George Liles
NOAA Fisheries
508 495-2378


July 25, 2005

NMFS Northeast Regional Office

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Invasive Species Talk
To Be Given at Aquarium

Woods Hole, Mass. – Dr. Judith Pederson, director of the Sea Grant Center for Coastal Resources at the Massachusetts Institute of Technology, will give a public talk on invasive species at 4:30 pm on Wednesday in the Woods Hole Science Aquarium.

Dr. Judith Pederson.

The purple anemone
Sagartia elegans is found only in Salem, Massachusetts and originated from Europe, possibly the UK. Judith Pederson took the photo. Click on image to enlarge.

“Marine Invaders: Stopping the Spread of Exotic Species” is last of four talks on conservation biology this month at the aquarium. The Wednesday afternoon talks are part of the Woods Hole Science Aquarium High School Intern Program, which is sponsored jointly by NOAA Fisheries Service and the Marine Biological Laboratory. Invasive species are plants or animals that move into new areas and displace native species. In some areas, marine invaders now make up one-fifth of the total species present. Pederson will talk about a variety of invaders, including sea squirts, the most successful marine invaders in New England waters. She will describe efforts to prevent new invaders and to reduce the impact of invading species that have already settled in our waters.

Pederson received her Ph.D. from Clark University in marine ecology. As director of the MITSG Center for Coastal Resources at the Massachusetts Institute of Technology Sea Grant College Program, she makes scientific and technical information accessible to policy makers, students, and the public. Her research interests are marine bioinvasions and coastal pollution. She is a member of two ICES Working Groups on marine introductions and co-chair of Northeast Aquatic Nuisance Species Panel (NEANS). She has organized rapid assessment surveys for New England, convened International Marine Bioinvasions Conferences and Workshops, and edited several conference proceedings, including a Special Issue of Biological Invasions.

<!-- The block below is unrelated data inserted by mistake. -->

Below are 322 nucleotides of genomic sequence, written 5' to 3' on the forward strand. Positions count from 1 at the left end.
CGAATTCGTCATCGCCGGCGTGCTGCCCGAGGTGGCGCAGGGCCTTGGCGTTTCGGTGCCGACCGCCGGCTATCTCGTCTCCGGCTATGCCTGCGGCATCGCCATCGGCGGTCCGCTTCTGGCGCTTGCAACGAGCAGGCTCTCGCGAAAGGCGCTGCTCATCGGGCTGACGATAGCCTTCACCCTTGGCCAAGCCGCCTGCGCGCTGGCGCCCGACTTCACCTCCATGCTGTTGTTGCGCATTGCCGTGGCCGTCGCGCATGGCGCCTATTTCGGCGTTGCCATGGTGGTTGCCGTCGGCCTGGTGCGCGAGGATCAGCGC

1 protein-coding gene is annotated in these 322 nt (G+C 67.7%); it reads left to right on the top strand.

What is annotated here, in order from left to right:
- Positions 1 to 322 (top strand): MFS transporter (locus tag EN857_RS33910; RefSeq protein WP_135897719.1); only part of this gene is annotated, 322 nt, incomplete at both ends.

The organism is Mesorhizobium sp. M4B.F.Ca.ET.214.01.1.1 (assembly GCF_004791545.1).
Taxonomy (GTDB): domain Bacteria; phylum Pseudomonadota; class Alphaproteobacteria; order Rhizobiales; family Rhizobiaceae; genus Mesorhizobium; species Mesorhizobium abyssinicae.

NOAA’s National Marine Fisheries Service is dedicated to protecting and preserving our nation’s living marine resources and their habitat through scientific research, management and enforcement. NOAA Fisheries provides effective stewardship of these resources for the benefit of the nation, supporting coastal communities that depend upon them, and helping to provide safe and healthy seafood to consumers and recreational opportunities for the American public.

The National Oceanic and Atmospheric Administration, an agency of the U.S. Commerce Department, is dedicated to enhancing economic security and national safety through the prediction and research of weather and climate-related events and providing environmental stewardship of our nation’s coastal and marine resources. Through the emerging Global Earth Observation System of Systems (GEOSS), NOAA is working with our federal partners and nearly 60 countries to develop a global Earth observation network that is as integrated as the planet it observes, predicts and protects.

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